A top official at Acadian Ambulance since 1998, 45-year-old Tyron Picard announced he will leave the Lafayette-based company in January, though he was not specific about his future plans, saying only he will “pursue other business and governmental relations opportunities.”
Picard, Acadian Companies’ executive vice president for legal and governmental affairs, is the son of the late Cecil Picard, who served as Louisiana state superintendent of education from 1996 until his death in February 2007. In a letter addressed to “Friends,” Tyron Picard writes:
After 12 wonderful years at The Acadian Companies, I have decided to leave the organization on January 14, 2011, to pursue other business and governmental relations opportunities. Due to the fondness I have for Acadian, its mission, and the people who make it such a great company, this decision was a very difficult one for me and my family. The decision comes only after months of thoughtful discussion and prayer among my family and close friends.Picard, who is listed third among Acadian's management on the company's website, behind Chairman/CEO Zuschlag and President/COO David Pierce, did not immediately return a phone call seeking comment on his plans.
When I joined Acadian in 1998, over 90% of the Company was our Louisiana ambulance operation, our annual sales were $75 million, and we had 1,000 employees. I never dreamed that in 12 years, our ambulance operation would stretch from San Antonio to Pascagoula, our company would exceed $300 million in annual sales, have diversified into the monitoring and safety businesses, and that we would be nearing the 4,000 employee mark. I believe that the company’s present talent and financial position makes us internally stronger than we have ever been. Externally, in the eyes of governmental and civic leaders, our company has never been more respected.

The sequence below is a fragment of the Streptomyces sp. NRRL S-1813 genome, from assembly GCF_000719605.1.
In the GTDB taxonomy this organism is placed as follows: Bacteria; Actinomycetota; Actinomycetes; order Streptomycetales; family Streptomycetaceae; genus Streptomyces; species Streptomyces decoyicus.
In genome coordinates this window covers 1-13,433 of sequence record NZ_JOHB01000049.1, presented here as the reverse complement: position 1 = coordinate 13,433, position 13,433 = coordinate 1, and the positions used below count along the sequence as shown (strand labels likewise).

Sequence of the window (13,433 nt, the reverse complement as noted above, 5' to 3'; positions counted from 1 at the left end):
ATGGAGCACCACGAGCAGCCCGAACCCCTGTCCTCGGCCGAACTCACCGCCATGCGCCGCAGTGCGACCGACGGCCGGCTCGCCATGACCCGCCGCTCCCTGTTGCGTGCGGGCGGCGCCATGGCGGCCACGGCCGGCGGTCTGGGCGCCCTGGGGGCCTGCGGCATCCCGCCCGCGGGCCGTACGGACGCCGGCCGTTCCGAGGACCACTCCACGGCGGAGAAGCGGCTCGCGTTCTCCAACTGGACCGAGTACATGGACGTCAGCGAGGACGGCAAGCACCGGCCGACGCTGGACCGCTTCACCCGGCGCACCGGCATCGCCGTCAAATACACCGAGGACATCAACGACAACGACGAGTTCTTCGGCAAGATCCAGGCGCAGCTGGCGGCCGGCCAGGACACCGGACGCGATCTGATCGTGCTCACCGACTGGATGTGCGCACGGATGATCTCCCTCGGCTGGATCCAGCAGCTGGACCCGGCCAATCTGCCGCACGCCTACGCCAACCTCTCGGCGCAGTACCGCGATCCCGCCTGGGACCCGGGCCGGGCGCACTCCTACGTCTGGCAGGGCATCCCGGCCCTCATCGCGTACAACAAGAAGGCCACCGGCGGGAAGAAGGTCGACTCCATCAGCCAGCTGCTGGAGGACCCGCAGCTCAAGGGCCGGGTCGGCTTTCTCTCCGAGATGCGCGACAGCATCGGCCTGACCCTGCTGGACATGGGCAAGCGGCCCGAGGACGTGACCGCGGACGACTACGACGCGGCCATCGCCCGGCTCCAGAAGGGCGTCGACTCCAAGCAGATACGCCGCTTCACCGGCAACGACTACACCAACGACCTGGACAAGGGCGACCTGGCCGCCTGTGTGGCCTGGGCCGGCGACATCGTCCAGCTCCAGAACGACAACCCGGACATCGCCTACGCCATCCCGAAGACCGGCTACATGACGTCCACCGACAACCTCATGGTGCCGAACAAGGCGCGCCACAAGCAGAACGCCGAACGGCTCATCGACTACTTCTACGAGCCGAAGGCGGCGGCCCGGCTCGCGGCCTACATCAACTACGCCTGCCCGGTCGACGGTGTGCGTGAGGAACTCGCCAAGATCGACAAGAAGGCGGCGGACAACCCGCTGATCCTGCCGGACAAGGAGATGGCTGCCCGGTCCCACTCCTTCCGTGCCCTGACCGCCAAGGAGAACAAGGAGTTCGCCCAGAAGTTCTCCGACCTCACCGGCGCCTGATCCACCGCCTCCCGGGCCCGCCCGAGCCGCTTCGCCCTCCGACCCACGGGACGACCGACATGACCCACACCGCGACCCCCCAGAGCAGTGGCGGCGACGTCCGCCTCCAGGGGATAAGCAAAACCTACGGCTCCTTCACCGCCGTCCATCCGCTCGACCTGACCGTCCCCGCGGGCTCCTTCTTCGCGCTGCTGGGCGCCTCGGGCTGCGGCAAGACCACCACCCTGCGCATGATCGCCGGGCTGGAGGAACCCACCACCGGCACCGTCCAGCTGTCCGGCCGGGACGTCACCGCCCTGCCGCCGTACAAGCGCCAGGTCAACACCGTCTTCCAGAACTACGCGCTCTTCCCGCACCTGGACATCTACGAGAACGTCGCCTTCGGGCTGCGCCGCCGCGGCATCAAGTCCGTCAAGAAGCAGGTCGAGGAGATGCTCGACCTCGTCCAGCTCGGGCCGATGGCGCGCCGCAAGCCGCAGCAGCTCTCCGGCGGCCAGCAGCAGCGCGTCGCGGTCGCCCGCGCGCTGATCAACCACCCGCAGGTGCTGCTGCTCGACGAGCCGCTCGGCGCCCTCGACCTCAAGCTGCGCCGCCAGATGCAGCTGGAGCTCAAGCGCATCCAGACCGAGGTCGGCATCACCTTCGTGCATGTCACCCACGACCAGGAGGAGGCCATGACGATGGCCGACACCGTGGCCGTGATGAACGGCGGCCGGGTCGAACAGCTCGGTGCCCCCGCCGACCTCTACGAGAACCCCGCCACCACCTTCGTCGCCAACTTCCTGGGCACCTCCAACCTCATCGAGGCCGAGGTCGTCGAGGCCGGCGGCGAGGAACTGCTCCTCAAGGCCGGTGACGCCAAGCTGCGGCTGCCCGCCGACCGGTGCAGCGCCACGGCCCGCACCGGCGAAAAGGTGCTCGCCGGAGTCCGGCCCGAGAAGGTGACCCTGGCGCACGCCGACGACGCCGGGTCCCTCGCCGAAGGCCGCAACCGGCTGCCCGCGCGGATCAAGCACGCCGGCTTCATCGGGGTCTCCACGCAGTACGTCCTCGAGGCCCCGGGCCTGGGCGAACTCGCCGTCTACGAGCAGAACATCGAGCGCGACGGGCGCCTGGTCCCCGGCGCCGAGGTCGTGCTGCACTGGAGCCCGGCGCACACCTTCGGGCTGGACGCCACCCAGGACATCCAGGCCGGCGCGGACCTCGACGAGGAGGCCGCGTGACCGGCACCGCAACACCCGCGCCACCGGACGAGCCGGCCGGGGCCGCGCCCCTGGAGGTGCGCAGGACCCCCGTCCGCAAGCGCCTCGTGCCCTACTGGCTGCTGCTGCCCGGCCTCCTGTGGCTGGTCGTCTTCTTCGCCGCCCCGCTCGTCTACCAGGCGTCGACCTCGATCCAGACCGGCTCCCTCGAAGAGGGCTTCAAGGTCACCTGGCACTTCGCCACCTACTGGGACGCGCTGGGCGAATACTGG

During my time here, one thing has become crystal clear—the main ingredient in Acadian’s recipe for success is the people of the organization. I want to thank all of you for the genuine kindness and friendship you have expressed to me and my family since day one. I want to thank Richard Zuschlag, my fellow members of the Executive Committee and the Board of Directors, as well as each of our employees. All of you have taught me that a determined group of hardworking minds can truly achieve the unachievable. I have witnessed those remarkable achievements not only in our company’s financial growth, but in our company’s response to America’s greatest natural disaster—Hurricane Katrina.
When I was 18 years old, my father wrote me a letter at graduation, which said “Life is like a book with a series of chapters—don’t stay in one chapter too long, or you will never finish the book.” Although this chapter at Acadian will end in January, Acadian will have a place in my heart forever. My time here has been one of the most fulfilling chapters in my life.
In the future, every time I see a unit responding with lights and sirens, AIR MED flying overhead, or visit an elderly friend with an AOC pendant around his or her neck, I will recall fond memories of Acadian and thank God that my caring and compassionate friends at Acadian are once again making a difference in the lives of the people they serve.
Happy Holidays to you and your family, and know that you can call on me if I can ever be of assistance to you or your family.
The Board of Elementary and Secondary Education has stalled action on a $3.5 billion annual school funding formula due to state lawmakers by March 15.